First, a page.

Who Will Ascend? …Elijah on the Mountaintop: Part 1

English: LED elevator floor indicator
English: LED elevator floor indicator (Photo credit: Wikipedia)  It’s time to elevate our thinking!

Way back in August and September, I shared with you about the transfiguration and how Moses, Elijah, and Jesus were on the mountain together at that time.  I also shared that Moses and Elijah were the only two figures in the Old Testament who actually entered the presence of God on Mount Horeb.  In the following weeks, I proceeded to go into great detail about Moses’ mountaintop experiences, and also about Moses and Aaron as an intercession team.  Now, it is time to examine Elijah and his mountaintop experience.  So that’s the roadmap of where we’re at in this study.  Got it?  Good!

The story of Elijah’s encounter on Mount Horeb can be found in 1 Kings 19.  But I will come back to that encounter.  First, we must look in chapter 18, where we find the famous story of Elijah’s victory against the prophets of Baal.  The false prophets of Baal tried to call down fire upon the altar, but to no avail.  Then, after literally soaking the altar of God with water (in the middle of a drought, I might add), Elijah called upon the Lord, and with one prayer, God answered and burned up the sacrifice, the entire altar, and even the water on the altar!  Then, the people knew the Lord was the true God!

Immediately following this story, Elijah said to the wicked king of Israel, Ahab, “Go up, eat and drink; for there is the sound of the abundance of rain” (1 Kings 18:41).  Elijah then ascended to the top of Mount Carmel and prayed.  He prayed for rain.  As he was praying, he sent his servant to check the skies for any signs of rain.  Keep in mind, Elijah already said that there was a sound of abundant rain in the land (v. 41).  How did Elijah hear the rain when there was no sign of rain?  I believe he heard it, not in the natural, but in the spirit—in faith!  But even though he could hear the sound of rain, there was no sign of any rain for the first six times the servant was sent out.  But on the seventh time, the servant saw a tiny cloud in the distance.

That was all it took!  What began as a small cloud turned into a great downpour of rain!  All this, because of the prayers of one man on a mountaintop before the Lord.

“Who may ascend into the hill of the Lord?” (Ps. 24:3).  I will continue coming back to this verse.  He who has clean hands, a pure heart, no idolatry, and no deceit.  I believe that, at this point in time, Elijah fit this description.  He was living in faith and purity in the midst of turmoil all around him!  How do I know that?  Back in 18:22, Elijah said, “I alone am left a prophet of the LORD; but Baal’s prophets are four hundred and fifty men.”  Can you imagine that?  Elijah was outnumbered 450 to 1!  I would not want to be in his shoes!  But the amazing thing is that numbers don’t matter to God.  Even though Elijah was severely outnumbered, the way of the Lord prevailed.  God sent fire to the altar and rain to the earth because of the prayers of one man.  But this man’s prayers came out of a heart that was pure, hands that were clean, and a lifestyle of truthfulness and honor to God.  Elijah maintained his close relationship with God, even in spite of the hundreds of naysayers around him.  Pretty amazing, huh?  That is what it means to ascend: to maintain purity in a corrupt world—a purity that leads to powerful and effective prayers.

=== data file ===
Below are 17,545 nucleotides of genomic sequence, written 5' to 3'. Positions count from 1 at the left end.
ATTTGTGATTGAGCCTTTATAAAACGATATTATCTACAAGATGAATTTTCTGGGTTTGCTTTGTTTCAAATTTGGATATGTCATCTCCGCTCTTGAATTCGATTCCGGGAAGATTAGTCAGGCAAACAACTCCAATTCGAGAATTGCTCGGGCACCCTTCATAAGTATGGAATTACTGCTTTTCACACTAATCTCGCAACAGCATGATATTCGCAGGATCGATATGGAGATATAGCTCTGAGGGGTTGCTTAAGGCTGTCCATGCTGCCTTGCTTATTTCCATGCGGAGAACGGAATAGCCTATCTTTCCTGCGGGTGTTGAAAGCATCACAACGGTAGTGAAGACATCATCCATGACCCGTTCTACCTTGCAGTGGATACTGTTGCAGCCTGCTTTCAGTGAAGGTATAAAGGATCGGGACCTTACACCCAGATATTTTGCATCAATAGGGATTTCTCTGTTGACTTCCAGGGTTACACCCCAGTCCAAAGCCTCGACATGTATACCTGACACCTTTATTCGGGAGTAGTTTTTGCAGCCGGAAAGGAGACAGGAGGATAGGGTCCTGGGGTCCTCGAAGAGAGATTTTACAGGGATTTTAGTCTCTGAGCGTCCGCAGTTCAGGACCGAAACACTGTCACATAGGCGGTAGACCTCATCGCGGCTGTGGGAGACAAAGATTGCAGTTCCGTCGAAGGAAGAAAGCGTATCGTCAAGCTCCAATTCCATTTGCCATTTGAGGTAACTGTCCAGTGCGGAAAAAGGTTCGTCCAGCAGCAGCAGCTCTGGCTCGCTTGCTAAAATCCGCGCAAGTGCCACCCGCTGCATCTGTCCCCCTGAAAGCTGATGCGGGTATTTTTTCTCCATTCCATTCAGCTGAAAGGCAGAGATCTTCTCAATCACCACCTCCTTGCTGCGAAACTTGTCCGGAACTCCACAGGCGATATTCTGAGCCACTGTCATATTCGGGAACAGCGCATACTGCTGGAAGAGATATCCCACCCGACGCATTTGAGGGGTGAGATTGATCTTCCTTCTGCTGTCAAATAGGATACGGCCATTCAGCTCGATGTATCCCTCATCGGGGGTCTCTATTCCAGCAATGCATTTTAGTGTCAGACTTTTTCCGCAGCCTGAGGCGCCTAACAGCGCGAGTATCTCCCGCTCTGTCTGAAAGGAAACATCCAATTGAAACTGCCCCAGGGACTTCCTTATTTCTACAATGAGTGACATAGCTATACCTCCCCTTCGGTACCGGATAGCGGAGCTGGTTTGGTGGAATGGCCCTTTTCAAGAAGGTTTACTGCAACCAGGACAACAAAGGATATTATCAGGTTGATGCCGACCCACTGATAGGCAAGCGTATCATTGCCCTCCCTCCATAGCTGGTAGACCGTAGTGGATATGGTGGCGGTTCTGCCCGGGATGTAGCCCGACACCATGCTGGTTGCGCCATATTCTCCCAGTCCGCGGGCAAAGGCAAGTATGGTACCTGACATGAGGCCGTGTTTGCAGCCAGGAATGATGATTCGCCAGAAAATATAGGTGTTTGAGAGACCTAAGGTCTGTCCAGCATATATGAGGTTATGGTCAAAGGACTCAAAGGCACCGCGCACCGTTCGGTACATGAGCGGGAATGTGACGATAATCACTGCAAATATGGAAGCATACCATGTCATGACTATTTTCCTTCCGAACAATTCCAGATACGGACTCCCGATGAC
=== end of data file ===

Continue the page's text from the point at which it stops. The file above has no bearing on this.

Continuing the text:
…Come back next week and the following weeks for a three-part series, called “The Prayer of Power,” based on today’s blog.  After that series, I will return to finish up Elijah’s mountaintop experiences.

Practically Speaking…

Living a life that is pleasing to God is certainly not easy.  In fact, I would venture to say that the more committed a person becomes to living a holy, sanctified life in honor to the Lord, the more lonely that person will begin to feel.  Living in radical, faith-filled obedience to God is not popular, even among Christian circles.  It’s one thing to be called a Christian; it’s another thing to ascend to a higher standard that Christ is calling us to live by.  I think we could all say that we have areas in our lives in which we need to ascend—to elevate our thoughts, our attitudes, our behaviors, and our motives to the place the Lord calls us to be.  It’s not about perfection; it’s about holiness.  It’s about honoring the Lord in all that we do.  Pray right now and ask the Lord in what ways He is calling you to ascend.  Then ask Him to help you make that positive change.

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